Chaucer School, Sheffield

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Chaucer School
Motto Learning Together, Achieving Together
Established 1964
Type Academy
Headteacher Mr Burnside
Location Wordsworth Avenue
Sheffield
South Yorkshire
S5 8NH[1]
England
Coordinates: 53°25′35″N 1°29′14″W / 53.42650°N 1.48710°W / 53.42650; -1.48710
Local authority City of Sheffield
Students 900
Gender Coeducational
Ages 11–16
Website www.chaucer.sheffield.sch.uk

Chaucer School is a secondary school with academy status located in the Parson Cross area of Sheffield, South Yorkshire, England. Named after Geoffrey Chaucer, the school became Sheffield's third comprehensive school (after Myers Grove School and Hinde House School) in 1964, located on two sites separated by a field, one newly built.[2] These were made up of the west building (Top) located on Halifax Road and the east building (Bottom) on Wordsworth Avenue.

By 2005, these buildings were old and in need of refurbishment, and all of the staff, students and resources were moved into the "bottom" building which underwent internal and external improvement including the erection of a new sports hall (Loaned to the nearby primary school Parson Cross School who do not have their own) and fully equipped drama and music rooms.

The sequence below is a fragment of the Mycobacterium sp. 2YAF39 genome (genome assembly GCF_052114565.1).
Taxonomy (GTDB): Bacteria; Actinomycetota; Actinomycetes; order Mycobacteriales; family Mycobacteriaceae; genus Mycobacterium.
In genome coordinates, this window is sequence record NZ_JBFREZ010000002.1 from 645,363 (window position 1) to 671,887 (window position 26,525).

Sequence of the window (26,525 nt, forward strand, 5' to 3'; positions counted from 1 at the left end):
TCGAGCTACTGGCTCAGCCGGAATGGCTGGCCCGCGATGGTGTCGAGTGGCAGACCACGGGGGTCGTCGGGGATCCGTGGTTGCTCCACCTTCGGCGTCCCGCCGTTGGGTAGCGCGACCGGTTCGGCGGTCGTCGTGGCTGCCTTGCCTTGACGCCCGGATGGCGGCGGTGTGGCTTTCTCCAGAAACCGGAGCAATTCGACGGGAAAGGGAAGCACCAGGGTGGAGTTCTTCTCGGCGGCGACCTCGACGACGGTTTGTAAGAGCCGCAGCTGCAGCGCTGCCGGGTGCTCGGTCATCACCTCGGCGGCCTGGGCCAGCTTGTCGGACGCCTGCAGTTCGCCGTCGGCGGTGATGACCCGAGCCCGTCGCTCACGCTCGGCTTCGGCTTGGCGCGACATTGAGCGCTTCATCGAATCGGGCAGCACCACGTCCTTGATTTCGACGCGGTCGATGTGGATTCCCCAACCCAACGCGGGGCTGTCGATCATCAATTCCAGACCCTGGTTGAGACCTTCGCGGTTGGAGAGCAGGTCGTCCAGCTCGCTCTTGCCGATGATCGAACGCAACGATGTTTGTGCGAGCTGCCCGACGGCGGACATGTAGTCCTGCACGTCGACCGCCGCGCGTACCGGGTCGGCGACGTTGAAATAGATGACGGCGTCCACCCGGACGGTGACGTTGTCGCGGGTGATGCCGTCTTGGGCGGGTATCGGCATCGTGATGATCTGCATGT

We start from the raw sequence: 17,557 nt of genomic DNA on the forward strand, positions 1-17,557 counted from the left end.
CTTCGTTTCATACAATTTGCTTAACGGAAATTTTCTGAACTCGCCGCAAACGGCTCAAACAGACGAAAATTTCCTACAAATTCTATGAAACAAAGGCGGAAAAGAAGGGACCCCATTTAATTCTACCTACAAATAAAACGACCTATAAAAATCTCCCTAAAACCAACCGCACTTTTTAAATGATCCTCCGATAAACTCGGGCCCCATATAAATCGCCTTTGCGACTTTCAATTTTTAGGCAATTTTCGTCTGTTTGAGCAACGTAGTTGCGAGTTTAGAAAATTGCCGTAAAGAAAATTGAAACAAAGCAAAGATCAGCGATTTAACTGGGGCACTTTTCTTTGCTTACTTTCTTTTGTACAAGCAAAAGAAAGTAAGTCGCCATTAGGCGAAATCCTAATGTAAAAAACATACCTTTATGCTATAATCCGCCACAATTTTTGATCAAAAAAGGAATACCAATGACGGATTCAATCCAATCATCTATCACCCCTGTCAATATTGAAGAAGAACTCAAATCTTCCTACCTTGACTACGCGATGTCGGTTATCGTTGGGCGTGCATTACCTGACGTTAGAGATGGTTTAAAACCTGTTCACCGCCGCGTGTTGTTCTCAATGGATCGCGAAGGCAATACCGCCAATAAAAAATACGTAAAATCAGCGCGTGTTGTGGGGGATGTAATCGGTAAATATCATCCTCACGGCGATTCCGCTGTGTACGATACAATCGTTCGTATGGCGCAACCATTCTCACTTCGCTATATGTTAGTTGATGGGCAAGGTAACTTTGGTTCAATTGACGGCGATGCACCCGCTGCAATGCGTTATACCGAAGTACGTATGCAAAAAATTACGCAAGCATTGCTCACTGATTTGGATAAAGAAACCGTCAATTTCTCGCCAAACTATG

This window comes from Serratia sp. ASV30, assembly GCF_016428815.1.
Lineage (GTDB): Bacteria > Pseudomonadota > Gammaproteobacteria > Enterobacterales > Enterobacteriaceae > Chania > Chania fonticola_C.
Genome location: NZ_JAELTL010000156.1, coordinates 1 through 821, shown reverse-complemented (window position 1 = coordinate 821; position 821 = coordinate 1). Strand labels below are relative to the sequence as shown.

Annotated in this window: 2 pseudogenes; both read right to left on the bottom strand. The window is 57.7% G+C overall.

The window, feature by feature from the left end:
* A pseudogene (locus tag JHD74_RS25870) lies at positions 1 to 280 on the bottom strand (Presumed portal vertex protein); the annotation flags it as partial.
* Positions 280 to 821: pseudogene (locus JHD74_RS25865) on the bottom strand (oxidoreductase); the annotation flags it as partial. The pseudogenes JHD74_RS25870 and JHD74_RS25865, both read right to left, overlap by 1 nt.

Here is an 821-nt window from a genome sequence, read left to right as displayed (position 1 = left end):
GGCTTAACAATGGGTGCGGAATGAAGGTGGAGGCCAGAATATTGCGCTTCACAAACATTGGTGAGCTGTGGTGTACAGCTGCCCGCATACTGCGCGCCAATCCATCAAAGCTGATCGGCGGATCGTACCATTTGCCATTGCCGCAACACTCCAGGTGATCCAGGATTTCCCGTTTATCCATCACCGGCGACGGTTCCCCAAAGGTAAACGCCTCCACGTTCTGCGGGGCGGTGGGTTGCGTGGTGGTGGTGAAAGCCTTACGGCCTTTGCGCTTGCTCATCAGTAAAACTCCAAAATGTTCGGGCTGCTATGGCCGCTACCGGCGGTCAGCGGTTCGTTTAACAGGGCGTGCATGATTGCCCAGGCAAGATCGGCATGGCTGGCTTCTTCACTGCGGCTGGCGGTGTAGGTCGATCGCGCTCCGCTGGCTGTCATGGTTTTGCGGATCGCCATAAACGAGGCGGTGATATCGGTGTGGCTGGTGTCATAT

The new school re-opened in September 2006 as Chaucer Business And Enterprise College, one of only 17 English schools formally authorized to adopt Building Schools for the Future (BSF) status. The specialist school, now with over 1000 pupils in the 11 to 16 age-group had undergone a £15 million transformation to upgrade services and infrastructure. It is partnered with Longley Park Sixth Form College and Sheffield College.

Since the opening of the nearby Yewlands School there has always been a strong rivalry between students from the two institutions.

The school has had several visits from David Blunkett who was present to open the new building.

The school is now known as Chaucer School, and has converted to academy status.

References[edit]

  1. ^ http://www.chaucer.sheffield.sch.uk/enquiries
  2. ^ Cornwell, John (2005). King Ted's. King Edward VII School, Sheffield. p. 288. ISBN 0-9526484-0-7. 

External links[edit]